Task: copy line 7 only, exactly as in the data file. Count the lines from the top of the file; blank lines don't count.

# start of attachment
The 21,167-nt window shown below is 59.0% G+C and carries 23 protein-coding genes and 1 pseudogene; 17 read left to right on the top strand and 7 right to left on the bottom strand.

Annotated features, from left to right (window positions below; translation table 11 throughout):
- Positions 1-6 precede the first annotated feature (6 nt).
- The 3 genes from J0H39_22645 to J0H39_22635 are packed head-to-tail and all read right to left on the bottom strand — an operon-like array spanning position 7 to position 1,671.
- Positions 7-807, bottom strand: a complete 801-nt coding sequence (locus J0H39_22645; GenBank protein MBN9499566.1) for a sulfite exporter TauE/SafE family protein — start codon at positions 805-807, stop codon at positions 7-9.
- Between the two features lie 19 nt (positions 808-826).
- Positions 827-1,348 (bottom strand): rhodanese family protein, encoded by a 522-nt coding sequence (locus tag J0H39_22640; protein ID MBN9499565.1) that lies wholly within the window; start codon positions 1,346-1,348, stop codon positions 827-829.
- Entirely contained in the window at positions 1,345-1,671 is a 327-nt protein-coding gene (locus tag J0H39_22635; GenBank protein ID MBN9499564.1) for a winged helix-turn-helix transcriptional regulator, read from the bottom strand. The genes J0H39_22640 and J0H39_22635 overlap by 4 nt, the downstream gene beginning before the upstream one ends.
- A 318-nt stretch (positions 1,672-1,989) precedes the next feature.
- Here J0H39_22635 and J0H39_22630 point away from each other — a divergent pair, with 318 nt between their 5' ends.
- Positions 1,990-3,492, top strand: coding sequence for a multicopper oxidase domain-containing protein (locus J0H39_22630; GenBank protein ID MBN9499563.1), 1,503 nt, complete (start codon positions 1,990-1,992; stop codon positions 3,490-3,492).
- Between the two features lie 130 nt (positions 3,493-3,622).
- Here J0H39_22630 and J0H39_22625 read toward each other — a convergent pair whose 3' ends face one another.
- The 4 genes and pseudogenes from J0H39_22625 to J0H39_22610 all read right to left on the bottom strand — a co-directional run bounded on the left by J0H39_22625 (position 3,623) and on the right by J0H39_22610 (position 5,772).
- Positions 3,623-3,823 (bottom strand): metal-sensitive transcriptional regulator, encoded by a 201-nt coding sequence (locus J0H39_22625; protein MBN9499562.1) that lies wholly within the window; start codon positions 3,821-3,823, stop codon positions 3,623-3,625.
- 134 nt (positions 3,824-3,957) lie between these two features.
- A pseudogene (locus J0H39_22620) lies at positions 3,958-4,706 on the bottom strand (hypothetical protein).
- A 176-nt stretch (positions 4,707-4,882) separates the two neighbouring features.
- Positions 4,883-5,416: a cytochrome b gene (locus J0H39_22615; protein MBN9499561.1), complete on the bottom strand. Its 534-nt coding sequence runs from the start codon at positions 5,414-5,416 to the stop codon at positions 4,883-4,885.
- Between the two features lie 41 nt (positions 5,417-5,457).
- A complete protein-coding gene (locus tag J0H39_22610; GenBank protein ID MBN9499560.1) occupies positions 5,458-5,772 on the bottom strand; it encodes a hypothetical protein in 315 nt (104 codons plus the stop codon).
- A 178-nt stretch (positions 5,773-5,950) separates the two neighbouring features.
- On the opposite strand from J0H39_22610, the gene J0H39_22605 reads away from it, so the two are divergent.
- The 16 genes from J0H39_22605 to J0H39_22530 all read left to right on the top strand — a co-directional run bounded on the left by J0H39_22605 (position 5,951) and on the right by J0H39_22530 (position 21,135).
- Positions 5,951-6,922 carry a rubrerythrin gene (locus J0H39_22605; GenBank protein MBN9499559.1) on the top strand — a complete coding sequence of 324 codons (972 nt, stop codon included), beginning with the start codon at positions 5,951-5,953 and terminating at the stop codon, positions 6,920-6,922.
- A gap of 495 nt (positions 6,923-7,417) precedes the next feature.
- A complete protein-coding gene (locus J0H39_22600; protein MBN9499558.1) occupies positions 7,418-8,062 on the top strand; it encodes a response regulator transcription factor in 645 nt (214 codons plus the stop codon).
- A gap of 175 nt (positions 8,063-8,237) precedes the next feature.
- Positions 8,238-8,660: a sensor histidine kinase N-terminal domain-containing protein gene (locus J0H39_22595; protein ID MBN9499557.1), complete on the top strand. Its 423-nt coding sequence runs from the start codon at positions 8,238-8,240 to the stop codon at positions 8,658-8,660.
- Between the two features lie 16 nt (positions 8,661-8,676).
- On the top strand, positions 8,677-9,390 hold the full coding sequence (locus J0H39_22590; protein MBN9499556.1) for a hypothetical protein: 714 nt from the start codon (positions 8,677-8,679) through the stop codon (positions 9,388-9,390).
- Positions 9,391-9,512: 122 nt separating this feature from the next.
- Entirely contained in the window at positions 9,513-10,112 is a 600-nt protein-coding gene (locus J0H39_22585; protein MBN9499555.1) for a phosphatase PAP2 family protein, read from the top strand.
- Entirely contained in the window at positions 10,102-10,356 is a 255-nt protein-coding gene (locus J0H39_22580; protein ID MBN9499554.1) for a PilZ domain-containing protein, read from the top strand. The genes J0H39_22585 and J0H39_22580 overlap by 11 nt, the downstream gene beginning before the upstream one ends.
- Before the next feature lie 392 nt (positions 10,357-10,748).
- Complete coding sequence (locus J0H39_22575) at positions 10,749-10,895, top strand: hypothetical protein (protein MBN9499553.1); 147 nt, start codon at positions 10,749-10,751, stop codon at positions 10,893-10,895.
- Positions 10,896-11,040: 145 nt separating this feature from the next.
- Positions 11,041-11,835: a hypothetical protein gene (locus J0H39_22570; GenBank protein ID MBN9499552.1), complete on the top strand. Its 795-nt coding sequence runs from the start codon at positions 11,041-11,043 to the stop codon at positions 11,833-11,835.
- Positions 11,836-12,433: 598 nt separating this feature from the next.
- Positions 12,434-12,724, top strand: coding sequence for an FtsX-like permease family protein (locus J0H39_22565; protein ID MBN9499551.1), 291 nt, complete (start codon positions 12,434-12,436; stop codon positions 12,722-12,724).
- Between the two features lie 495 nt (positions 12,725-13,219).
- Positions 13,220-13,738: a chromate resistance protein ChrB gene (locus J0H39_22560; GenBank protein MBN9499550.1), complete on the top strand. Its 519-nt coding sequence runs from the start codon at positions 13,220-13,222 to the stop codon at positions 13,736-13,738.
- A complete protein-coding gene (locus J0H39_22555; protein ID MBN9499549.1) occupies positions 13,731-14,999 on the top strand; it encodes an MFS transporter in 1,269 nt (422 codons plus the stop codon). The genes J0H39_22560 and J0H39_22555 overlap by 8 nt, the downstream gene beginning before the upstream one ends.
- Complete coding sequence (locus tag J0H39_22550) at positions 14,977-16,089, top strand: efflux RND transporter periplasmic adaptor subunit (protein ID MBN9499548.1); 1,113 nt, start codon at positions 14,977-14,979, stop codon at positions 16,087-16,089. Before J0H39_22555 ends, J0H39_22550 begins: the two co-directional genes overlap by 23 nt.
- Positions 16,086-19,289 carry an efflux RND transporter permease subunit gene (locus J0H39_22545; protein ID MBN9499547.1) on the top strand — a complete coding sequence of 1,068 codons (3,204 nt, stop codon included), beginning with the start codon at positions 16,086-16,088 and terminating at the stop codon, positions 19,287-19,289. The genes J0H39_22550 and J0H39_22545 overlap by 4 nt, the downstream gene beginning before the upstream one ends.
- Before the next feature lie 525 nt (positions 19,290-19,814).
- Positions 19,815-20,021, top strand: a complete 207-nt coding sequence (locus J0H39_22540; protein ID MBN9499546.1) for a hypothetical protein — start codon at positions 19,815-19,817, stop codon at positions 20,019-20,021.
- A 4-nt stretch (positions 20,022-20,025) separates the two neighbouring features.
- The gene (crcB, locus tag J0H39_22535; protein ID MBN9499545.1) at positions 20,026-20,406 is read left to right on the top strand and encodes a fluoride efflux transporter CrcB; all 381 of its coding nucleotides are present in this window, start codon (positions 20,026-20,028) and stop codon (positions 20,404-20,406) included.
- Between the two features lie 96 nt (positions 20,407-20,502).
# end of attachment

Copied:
- Positions 827-1,348 (bottom strand): rhodanese family protein, encoded by a 522-nt coding sequence (locus tag J0H39_22640; protein ID MBN9499565.1) that lies wholly within the window; start codon positions 1,346-1,348, stop codon positions 827-829.